Journey to Puvidham


Reaching Puvidham

Website: http://www.puvidham.in
Place: Nagerkoodal, Nallampalli Union, Dharmapuri
From Nallampalli, You can  take bus 10A to the school
but the frequency will be less. Auto will charge Rs. 200

A visit to Puvidham, a model school based in my native town Dharmapuri was a long-standing plan, achieved recently last week along with a friend Priyanka. Puvidham Learning Centre was started in 2000 by two architects, Meenatchi and Umesh in Nagerkoodal village in Dharmapuri. They follow Montessori Method of Teaching. Instead of detailing and listing out each and everything they have focused on, A story of our guide through Puvidham, a first standard student Kanishka will sum up everything.

“Shall we go to hostel?”, she started off down the stones reaching out to a narrow trail behind a tree. She walked barefooted, cautiously warning us about thorns and stones, “I will manage.” Once we reach their hostel, there were two kids, Jayaraman and Sujatha (if my memory is right) peeling off Aloevera. We were curious to know what they were doing with it and they replied that they are going to make bathing soaps with them.

“Do you know to make soaps? How will you make it?”

“No, We don’t. Our teacher will teach us.”

We introduced ourselves to them, in exchange of their names, and started to move on. Jayaraman, suddenly asked us, “What will you become?”

She said,”I am studying Architecture. I will build houses and other buildings.”

He continued, “And He??”

I, with full of doubts to myself replied, “I am a Mechanical Engineer. I make machines. What are you going to be?”

“Collector.”

We wished him success for that and turned to Kanishka for her dream in life. She without any hesitation, “I will become farmer. For everyone who is hungry, I will grow fruits and give them.”

After that we saw their kitchen, their IMG_20160610_163031
hostel rooms upstairs and a small round ampitheatre below with walls full of paintings out of which she pointed out at two flying crows that she drew them. She told us about their visits to many places and the lots of birds they’ve seen. She explained us the lifecycle of a woodpecker, the color of a kingfisher and so many others. She then shared us her journey to reach Puvidham all the way from Bombay, where she was left alone.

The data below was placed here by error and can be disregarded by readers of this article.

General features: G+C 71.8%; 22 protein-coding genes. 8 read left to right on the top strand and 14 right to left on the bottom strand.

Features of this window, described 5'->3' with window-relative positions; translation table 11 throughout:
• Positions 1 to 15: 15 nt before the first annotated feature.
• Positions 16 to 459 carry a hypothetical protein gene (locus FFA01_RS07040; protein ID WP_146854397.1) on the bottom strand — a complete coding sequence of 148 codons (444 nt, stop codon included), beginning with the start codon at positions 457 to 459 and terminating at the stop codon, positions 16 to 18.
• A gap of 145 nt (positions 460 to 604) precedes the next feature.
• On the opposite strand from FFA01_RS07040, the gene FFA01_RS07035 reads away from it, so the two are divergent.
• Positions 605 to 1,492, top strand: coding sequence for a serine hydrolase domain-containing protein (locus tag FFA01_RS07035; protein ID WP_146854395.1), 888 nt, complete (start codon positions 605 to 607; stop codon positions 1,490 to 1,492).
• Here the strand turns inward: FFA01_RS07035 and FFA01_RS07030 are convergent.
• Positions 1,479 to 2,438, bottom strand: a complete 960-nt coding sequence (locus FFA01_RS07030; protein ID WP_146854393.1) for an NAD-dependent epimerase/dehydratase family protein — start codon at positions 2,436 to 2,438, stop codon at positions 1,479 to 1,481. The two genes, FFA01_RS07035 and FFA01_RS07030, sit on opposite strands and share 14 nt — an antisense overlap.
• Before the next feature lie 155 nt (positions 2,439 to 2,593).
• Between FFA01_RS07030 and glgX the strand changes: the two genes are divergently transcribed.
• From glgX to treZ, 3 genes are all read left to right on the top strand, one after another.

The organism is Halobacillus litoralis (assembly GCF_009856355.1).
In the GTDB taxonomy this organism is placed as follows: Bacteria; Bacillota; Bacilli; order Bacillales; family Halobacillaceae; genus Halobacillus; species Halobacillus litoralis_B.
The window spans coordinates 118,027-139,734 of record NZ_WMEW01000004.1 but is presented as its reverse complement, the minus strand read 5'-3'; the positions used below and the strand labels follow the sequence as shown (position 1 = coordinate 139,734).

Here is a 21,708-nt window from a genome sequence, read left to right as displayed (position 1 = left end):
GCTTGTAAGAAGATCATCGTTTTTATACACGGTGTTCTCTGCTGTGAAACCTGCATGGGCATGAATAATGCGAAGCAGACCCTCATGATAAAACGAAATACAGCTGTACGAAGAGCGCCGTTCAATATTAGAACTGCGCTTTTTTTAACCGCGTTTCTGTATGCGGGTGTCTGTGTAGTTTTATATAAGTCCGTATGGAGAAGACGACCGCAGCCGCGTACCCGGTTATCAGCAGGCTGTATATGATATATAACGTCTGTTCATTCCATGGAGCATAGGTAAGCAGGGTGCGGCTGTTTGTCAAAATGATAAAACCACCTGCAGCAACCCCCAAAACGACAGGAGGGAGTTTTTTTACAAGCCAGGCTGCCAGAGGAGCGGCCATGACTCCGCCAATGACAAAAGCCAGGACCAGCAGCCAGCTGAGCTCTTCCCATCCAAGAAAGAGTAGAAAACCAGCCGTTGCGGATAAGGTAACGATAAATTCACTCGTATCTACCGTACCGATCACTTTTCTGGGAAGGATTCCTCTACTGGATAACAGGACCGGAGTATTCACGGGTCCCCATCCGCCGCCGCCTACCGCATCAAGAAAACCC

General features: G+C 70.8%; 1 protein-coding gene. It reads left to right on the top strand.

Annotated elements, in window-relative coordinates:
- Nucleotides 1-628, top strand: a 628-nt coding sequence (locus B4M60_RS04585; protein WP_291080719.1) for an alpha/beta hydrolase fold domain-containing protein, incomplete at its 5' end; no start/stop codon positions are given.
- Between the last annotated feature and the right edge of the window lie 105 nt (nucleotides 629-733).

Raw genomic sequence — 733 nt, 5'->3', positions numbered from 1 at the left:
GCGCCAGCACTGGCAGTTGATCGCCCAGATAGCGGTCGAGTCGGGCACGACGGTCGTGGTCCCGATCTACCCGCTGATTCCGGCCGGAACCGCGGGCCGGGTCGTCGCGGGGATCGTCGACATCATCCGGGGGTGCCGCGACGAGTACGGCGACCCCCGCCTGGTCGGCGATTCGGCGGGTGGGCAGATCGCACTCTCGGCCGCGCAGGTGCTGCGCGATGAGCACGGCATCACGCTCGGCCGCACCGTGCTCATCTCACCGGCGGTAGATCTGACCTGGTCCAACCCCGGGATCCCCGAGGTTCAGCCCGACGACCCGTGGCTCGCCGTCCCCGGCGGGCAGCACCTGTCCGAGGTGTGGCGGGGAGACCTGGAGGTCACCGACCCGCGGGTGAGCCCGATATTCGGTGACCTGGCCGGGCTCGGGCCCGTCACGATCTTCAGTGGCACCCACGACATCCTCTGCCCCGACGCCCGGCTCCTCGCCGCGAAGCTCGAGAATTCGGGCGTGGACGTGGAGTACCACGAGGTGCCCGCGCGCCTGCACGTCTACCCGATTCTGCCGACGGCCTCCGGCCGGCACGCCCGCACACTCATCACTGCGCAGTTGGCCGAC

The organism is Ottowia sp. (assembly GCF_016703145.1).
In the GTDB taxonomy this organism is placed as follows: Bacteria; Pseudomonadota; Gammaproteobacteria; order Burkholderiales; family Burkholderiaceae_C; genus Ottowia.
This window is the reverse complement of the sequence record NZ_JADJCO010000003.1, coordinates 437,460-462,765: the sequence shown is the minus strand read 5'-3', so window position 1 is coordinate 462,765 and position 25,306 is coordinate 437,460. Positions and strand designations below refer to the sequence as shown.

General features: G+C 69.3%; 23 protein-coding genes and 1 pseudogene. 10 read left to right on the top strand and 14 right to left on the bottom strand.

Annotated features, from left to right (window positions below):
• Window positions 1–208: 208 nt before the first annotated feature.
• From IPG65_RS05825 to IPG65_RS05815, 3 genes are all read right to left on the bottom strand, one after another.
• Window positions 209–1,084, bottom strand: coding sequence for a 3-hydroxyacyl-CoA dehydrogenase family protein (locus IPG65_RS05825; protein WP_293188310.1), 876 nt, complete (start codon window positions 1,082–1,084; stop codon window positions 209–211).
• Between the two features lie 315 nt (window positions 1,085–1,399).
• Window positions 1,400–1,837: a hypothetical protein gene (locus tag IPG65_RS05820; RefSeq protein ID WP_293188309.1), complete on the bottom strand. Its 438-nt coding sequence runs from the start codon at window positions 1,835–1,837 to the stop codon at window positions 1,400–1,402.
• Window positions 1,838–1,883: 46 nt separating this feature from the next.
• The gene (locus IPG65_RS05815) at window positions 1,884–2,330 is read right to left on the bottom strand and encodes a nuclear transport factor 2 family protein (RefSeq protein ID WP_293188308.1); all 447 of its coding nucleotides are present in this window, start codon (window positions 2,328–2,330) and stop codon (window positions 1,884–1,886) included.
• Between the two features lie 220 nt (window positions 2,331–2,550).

We then proceeded to the farms where each standard of students have their separate place to grow plants and trees where we found her footwear left as well. She named each and every plant there and told us what it will give us, occassionally. She recalled about a small swimming pit, where they happily swim during the rains, and took us near a deep well and ran away from there scaringly.

She said, “Nature has given us everything. We should protect nature.”

We then turned back to hostel, where we found two kitten and a mother cat. Kanishka took both the cats lovingly in her arms, gave them a bowl of porridge, with words of motherlove. She showed us a merry-go-round under construction, that she hopes it will be happier to run it.

On our return, she told us about her plans next for the day, and that she will not sleep without finishing her homework. She continued, “Here, Meenatchi aunty is like mother to me. I will finish the homework daily. If I finish everything correctly, and do my work, She will be happy. I want to make her happy all the life.” She ended the journey with a story about a birthday celebration of a sparrow in a forest.

We then roamed inside the classrooms, looking awe at the structure of the buildings, domes and arches there, and the crafts and paintings that students have done. We sat down with Meenatchi at the end of the day, without knowing to contemplate how much satisfied we are.

A brief chat with Meenatchi made us know more about them, “We don’t encourage students who come far-off from cities. We usually scare the parents of the food they need to eat and place they have to sleep on, so that we won’t have people going off in the middle. We have students from LKG to 8th standard, and Nine teachers. We teach them tamil, english, arts, crafts, origami, weaving, farming, embroidery, and so on.”

“Did she show you that merry-go-round?”

“Yes, yes.”

“We are trying to use it for grinding rice to flour. We don’t know if it works. But we are planning to convert this whole place as a science exhibit.”

We bid goodbye to her, with stomach-filled coffee and heart-filled happiness.

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